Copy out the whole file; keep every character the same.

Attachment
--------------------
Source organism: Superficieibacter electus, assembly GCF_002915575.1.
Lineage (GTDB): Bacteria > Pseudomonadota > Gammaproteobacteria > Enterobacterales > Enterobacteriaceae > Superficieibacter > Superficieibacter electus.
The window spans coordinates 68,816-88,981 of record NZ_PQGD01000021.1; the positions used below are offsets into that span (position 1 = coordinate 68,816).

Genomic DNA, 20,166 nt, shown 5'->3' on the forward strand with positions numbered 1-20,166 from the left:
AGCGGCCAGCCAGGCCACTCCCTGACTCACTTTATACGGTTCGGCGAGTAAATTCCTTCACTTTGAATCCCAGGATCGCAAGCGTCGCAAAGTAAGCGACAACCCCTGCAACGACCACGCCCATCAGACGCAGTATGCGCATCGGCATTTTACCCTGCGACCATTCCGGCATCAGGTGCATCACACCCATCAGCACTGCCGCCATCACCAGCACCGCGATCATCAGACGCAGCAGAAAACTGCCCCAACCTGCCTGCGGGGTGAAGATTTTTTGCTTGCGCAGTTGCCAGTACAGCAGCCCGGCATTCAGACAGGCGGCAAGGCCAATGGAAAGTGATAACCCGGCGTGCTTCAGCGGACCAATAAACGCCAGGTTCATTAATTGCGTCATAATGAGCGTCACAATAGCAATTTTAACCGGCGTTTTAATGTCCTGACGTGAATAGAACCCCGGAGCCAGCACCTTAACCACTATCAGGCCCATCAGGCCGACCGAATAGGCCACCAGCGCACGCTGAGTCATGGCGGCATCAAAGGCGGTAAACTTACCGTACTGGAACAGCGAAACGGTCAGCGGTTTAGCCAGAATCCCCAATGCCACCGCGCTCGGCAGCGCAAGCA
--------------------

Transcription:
Source organism: Superficieibacter electus, assembly GCF_002915575.1.
Lineage (GTDB): Bacteria > Pseudomonadota > Gammaproteobacteria > Enterobacterales > Enterobacteriaceae > Superficieibacter > Superficieibacter electus.
The window spans coordinates 68,816-88,981 of record NZ_PQGD01000021.1; the positions used below are offsets into that span (position 1 = coordinate 68,816).

Genomic DNA, 20,166 nt, shown 5'->3' on the forward strand with positions numbered 1-20,166 from the left:
AGCGGCCAGCCAGGCCACTCCCTGACTCACTTTATACGGTTCGGCGAGTAAATTCCTTCACTTTGAATCCCAGGATCGCAAGCGTCGCAAAGTAAGCGACAACCCCTGCAACGACCACGCCCATCAGACGCAGTATGCGCATCGGCATTTTACCCTGCGACCATTCCGGCATCAGGTGCATCACACCCATCAGCACTGCCGCCATCACCAGCACCGCGATCATCAGACGCAGCAGAAAACTGCCCCAACCTGCCTGCGGGGTGAAGATTTTTTGCTTGCGCAGTTGCCAGTACAGCAGCCCGGCATTCAGACAGGCGGCAAGGCCAATGGAAAGTGATAACCCGGCGTGCTTCAGCGGACCAATAAACGCCAGGTTCATTAATTGCGTCATAATGAGCGTCACAATAGCAATTTTAACCGGCGTTTTAATGTCCTGACGTGAATAGAACCCCGGAGCCAGCACCTTAACCACTATCAGGCCCATCAGGCCGACCGAATAGGCCACCAGCGCACGCTGAGTCATGGCGGCATCAAAGGCGGTAAACTTACCGTACTGGAACAGCGAAACGGTCAGCGGTTTAGCCAGAATCCCCAATGCCACCGCGCTCGGCAGCGCAAGCA